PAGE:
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French CEO Compensations: What is the Cost of a Mandatory Upper Limit?

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  • Fabienne Llense

Abstract

In the middle of the nineties, the sharp increase in globalisation and the last privatization wave have promoted the shaping of a market for executives in France. Characteristics of this market are estimated for France and a competitive model is simulated in order to assess to what extend such a model could explain the observed CEO compensations. The size elasticity of compensation in France is equal to 0.5 and justifies a large magnitude in compensation. To moderate those compensations, a wage cap is often called for by opinion and the European left but also, more surprisingly, by representative of shareholders. The cost of this policy is evaluated in this sorting model and the lobbying of shareholders is explained.

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Paper provided by CESifo Group Munich in its series CESifo Working Paper Series with number 2402.

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Date of creation: 2008
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Handle: RePEc:ces:ceswps:_2402

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  1. Robert M. Costrell & Glenn C. Loury, 2004. "Distribution of Ability and Earnings in a Hierarchical Job Assignment Model," Boston University - Department of Economics - The Institute for Economic Development Working Papers Series dp-135, Boston University - Department of Economics.
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Cited by:
  1. Edmans, Alex & Gabaix, Xavier, 2010. "Risk and CEO Market: Why Do Some Large Firms Hire Highly-Paid, Low-Talent CEOs?," Working Papers 10-17, University of Pennsylvania, Wharton School, Weiss Center.
  2. Frédéric TEULON, 2014. "CEO compensation and topmanagement incentives. Internal or social problems ?," Working Papers 2014-187, Department of Research, Ipag Business School.
  3. Marika Karanassou & Hector Sala, 2010. "The Wage-Productivity Gap Revisited: Is the Labour Share Neutral to Employment?," Working Papers wpdea1006, Department of Applied Economics at Universitat Autonoma of Barcelona.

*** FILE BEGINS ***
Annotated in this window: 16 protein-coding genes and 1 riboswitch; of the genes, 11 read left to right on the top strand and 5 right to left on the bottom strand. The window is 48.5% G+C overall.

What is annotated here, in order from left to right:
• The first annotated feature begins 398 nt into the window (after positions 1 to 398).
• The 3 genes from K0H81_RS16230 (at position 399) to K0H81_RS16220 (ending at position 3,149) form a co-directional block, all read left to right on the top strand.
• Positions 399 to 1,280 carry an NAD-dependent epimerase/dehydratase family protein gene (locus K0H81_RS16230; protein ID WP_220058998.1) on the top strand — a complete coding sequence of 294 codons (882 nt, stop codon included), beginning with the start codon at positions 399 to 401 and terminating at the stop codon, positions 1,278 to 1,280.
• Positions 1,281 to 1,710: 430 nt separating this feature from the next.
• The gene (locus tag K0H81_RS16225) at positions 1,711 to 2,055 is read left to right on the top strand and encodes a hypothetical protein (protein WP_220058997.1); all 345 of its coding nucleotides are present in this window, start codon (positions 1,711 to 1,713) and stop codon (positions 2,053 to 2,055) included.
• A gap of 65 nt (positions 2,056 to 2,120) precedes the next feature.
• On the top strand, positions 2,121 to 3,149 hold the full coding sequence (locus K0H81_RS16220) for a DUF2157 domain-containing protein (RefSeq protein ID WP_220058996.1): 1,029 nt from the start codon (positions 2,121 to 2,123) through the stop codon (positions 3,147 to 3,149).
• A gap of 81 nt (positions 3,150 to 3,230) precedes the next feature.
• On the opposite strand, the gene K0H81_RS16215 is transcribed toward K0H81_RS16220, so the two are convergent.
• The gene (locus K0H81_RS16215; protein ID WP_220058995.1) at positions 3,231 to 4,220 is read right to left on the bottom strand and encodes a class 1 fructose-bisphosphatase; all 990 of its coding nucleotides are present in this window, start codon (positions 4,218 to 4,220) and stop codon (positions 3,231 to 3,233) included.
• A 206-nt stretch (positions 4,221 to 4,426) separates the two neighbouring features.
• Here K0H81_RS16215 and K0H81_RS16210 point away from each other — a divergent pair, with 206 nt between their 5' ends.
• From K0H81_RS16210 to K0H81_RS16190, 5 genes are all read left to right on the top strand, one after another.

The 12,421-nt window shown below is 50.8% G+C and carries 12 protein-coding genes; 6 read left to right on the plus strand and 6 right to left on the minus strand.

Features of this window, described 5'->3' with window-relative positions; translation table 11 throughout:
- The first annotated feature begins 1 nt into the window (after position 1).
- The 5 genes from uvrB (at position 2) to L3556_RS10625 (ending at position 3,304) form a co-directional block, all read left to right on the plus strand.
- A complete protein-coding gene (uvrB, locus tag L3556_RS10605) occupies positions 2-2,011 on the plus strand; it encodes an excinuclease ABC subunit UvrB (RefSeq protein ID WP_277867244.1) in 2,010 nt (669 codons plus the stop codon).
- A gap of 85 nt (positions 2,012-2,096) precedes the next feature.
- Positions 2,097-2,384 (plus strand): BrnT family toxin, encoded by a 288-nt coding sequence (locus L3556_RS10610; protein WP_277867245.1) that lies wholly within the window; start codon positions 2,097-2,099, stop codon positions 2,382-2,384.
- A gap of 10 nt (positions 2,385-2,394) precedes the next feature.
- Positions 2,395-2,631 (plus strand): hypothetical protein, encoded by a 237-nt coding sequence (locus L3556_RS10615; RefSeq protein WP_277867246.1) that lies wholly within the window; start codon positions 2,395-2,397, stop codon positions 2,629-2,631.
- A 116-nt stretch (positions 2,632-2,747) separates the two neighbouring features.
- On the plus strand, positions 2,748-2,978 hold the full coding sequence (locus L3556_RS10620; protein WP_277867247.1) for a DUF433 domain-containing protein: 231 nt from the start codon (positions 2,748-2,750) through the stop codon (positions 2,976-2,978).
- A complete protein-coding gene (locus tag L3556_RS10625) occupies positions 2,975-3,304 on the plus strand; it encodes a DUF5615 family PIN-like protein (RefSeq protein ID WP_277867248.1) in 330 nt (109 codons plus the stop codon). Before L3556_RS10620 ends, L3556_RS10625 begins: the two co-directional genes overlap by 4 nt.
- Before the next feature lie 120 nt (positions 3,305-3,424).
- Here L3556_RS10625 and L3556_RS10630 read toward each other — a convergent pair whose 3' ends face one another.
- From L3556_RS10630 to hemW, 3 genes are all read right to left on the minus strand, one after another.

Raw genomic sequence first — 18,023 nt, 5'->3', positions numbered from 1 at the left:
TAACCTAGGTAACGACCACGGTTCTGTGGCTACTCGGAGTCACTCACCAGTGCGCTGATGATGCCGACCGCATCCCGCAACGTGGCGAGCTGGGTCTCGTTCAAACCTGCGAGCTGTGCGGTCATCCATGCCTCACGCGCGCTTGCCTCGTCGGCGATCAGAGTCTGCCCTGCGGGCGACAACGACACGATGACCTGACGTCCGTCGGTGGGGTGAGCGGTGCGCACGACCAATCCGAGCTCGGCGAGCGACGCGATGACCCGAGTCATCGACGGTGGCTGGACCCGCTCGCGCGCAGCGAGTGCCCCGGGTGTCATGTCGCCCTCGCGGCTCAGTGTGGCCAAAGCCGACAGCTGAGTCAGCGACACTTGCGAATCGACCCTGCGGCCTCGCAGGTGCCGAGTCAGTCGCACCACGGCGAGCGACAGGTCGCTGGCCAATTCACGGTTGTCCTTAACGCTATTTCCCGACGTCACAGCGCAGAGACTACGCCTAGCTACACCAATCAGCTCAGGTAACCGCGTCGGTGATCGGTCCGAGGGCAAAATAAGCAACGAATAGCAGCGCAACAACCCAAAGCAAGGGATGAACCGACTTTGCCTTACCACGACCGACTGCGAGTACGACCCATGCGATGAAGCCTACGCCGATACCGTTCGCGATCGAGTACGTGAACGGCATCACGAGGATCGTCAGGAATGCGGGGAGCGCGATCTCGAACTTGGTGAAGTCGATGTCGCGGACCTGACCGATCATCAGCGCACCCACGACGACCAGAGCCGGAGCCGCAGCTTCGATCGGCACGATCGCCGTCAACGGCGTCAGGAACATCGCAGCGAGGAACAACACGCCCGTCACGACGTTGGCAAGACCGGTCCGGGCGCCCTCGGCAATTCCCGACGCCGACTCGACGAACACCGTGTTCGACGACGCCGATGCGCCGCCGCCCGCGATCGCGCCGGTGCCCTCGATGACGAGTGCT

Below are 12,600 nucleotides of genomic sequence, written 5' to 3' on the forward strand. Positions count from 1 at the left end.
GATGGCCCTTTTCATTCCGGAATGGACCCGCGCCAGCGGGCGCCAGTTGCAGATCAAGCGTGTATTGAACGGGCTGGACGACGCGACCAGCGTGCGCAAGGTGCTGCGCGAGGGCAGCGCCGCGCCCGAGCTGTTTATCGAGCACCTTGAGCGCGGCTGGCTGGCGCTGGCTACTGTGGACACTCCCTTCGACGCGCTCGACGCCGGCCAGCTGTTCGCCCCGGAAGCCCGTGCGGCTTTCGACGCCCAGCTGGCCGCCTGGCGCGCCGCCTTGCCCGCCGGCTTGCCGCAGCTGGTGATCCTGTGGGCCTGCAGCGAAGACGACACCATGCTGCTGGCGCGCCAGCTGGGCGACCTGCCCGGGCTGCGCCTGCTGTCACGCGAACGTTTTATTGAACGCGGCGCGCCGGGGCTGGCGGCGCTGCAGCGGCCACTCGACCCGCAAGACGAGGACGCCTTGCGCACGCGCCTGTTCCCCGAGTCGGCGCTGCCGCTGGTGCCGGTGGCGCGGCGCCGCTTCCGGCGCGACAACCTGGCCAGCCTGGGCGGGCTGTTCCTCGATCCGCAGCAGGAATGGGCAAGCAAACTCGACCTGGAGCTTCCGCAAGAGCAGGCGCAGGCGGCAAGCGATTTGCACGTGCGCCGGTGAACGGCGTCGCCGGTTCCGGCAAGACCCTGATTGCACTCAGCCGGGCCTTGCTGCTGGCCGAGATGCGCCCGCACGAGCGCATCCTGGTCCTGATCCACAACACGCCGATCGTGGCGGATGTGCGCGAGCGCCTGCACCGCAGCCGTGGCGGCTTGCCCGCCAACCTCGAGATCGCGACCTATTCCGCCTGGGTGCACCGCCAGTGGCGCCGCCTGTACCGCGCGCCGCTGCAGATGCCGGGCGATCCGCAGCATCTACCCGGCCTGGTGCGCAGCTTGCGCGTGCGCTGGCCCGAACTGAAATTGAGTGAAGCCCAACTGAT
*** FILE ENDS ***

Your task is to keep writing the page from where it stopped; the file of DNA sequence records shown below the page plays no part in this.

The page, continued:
4. Karanassou, Marika & Sala, Hector, 2011. "Inequality and Employment Sensitivities to the Falling Labour Share," IZA Discussion Papers 5796, Institute for the Study of Labor (IZA).
  5. Alex Edmans & Xavier Gabaix, 2010. "Risk and the CEO Market: Why Do Some Large Firms Hire Highly-Paid, Low-Talent CEOs?," NBER Working Papers 15987, National Bureau of Economic Research, Inc.
  6. Schmutzler, Armin & Gersbach, Hans, 2013. "Does globalization create superstars? A simple theory of managerial wages," Annual Conference 2013 (Duesseldorf): Competition Policy and Regulation in a Global Economic Order 79804, Verein für Socialpolitik / German Economic Association.
  7. Roberto Barontini & Stefano Bozzi, 2011. "Board compensation and ownership structure: empirical evidence for Italian listed companies," Journal of Management and Governance, Springer, vol. 15(1), pages 59-89, February.
  8. John Thanassoulis, 2012. "Bank Pay Caps, Bank Risk, and Macroprudential Regulation," Economics Series Working Papers 636, University of Oxford, Department of Economics.
  9. Carola Frydman, 2008. "Learning from the Past: Trends in Executive Compensation over the Twentieth Century," CESifo Working Paper Series 2460, CESifo Group Munich.
  10. John Thanassoulis, 2011. "The Case For Intervening In Bankers' Pay," Economics Series Working Papers 532, University of Oxford, Department of Economics.

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